July 9, 2022
After two years of pandemic-related shutdowns, labor shortages, and supply-chain issues, small business owners have another headache to deal with – inflation.
In May 2022, the U.S. inflation rate hit 8.6%, its highest level in 40 years. To find out how this is affecting small businesses, in June, Digital.com surveyed 1,000 owners and co-owners of small businesses with 500 or fewer employees. The results show that inflation – and rumblings of a recession – present a serious threat to the survival of the majority of small businesses.
65% of small businesses say it’s ‘very likely’ or ‘likely’ they’ll permanently close if inflation continues at its current rate.
The prospect of a recession has 95% of small business owners ‘very’ or ‘somewhat’ concerned
Businesses that are in danger of closing are more likely to have already been impacted by declines in revenue and customers, pandemic-related shutdowns, and supply-chain issues
38% of small businesses facing closure plan to lay off employees to stay afloat
Inflation, possible recession have majority of small business owners ‘very concerned’
If inflation continues at its current rate, 32% of respondents say it’s ‘very likely’ they’ll have to permanently close their small businesses; 33% say closure is ‘likely.’ This represents a potential loss of 65% of small businesses in the U.S.
Eighteen percent of small business owners say closure is ‘unlikely,’ and 11% say it’s ‘very unlikely.’ The remaining 6% are unsure about what impact continued high inflation will have on their business.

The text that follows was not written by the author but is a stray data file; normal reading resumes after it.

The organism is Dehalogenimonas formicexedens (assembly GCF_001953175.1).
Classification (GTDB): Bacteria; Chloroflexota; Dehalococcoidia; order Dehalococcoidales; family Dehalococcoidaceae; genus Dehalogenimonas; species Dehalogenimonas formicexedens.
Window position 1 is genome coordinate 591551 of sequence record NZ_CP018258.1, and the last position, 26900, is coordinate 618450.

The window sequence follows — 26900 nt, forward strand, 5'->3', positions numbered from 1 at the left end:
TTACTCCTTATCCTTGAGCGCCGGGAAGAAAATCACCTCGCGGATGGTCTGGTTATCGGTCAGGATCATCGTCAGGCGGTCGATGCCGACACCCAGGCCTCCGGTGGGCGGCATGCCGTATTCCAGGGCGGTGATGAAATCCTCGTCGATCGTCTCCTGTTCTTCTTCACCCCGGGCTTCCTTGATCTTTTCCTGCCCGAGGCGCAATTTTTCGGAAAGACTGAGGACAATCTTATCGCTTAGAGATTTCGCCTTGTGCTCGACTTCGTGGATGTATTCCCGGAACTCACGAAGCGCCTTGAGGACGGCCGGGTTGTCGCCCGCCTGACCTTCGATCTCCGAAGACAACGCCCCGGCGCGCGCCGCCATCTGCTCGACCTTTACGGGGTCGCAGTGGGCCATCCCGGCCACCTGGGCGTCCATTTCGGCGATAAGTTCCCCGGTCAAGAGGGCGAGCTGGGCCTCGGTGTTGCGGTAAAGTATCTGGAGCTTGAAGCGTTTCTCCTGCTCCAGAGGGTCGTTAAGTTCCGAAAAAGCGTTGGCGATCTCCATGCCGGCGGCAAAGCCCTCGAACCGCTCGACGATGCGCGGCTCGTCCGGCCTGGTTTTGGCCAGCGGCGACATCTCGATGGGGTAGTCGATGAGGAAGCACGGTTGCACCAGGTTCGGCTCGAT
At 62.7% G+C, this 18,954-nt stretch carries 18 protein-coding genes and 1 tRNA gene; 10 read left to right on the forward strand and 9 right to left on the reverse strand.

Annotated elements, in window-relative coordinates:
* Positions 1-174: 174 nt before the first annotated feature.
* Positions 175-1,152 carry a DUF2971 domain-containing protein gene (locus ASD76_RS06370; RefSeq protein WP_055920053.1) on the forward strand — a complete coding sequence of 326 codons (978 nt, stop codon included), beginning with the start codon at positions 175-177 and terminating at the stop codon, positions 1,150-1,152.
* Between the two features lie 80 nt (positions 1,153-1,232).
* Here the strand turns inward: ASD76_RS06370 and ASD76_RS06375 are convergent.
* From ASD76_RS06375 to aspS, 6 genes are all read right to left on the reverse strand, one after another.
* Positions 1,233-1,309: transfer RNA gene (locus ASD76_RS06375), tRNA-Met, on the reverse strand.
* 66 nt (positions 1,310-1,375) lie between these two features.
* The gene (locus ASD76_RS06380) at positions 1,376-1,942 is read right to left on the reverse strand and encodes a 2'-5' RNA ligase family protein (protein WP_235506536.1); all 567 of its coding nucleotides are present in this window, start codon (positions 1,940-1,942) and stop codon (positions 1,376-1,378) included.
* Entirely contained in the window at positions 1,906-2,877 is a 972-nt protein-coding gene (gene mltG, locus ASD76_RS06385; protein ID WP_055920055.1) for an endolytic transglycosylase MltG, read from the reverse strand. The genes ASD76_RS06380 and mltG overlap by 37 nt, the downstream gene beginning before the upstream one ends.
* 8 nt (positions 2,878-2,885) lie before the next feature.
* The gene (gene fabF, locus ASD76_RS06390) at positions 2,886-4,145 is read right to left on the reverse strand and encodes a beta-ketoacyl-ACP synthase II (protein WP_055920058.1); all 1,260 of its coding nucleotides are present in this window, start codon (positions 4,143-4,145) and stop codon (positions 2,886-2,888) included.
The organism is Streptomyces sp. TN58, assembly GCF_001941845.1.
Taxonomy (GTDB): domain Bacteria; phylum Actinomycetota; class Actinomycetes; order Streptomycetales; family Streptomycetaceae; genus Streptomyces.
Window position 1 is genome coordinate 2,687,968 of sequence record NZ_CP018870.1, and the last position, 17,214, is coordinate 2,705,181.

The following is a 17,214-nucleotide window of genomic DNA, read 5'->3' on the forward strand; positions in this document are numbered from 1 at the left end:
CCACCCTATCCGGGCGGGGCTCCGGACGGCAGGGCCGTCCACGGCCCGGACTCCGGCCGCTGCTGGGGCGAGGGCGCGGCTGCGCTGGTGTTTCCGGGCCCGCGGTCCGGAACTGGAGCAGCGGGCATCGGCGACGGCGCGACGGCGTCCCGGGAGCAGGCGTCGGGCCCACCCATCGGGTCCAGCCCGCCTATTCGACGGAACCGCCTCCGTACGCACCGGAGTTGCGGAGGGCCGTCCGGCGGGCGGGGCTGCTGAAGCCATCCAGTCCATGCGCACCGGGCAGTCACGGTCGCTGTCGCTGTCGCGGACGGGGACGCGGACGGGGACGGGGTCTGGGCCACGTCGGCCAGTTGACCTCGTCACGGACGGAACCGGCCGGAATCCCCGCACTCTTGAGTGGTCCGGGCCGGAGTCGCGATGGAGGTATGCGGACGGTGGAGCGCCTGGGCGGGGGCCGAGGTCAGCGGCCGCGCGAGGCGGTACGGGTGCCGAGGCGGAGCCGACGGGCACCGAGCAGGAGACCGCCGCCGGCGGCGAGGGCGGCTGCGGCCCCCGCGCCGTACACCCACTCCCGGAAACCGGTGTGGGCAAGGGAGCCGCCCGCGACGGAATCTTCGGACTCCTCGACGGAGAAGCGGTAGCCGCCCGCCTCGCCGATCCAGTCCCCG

According to small business expert and marketing consultant Dennis Consorte, it’s “no surprise” that so many small businesses are in a vulnerable position.
“Small businesses have struggled to survive two years of COVID lockdowns,” Consorte says. “Many of those that made it through are likely to be low on the resources and energy required to now survive the highest levels of inflation in 40 years.”
The ongoing economic impact of inflation has led to the threat of a recession.
Small business owners are taking note of this as well, with 60% of all small business owners saying they’re ‘very concerned’ about a possible recession in 2022. Thirty-five percent are ‘somewhat concerned.’ Only 5% of small business owners say they’re ‘not at all concerned’ about a recession.
Owners of businesses that are already in precarious positions are in a heightened state of anxiety about the possible recession. Seventy-one percent of businesses that are in danger of closing are ‘very concerned’ about a recession, compared to 37% of businesses that are unlikely to close.
However, these business owners are aware of the threat a recession poses, with 53% saying they’re ‘somewhat concerned’ about a recession.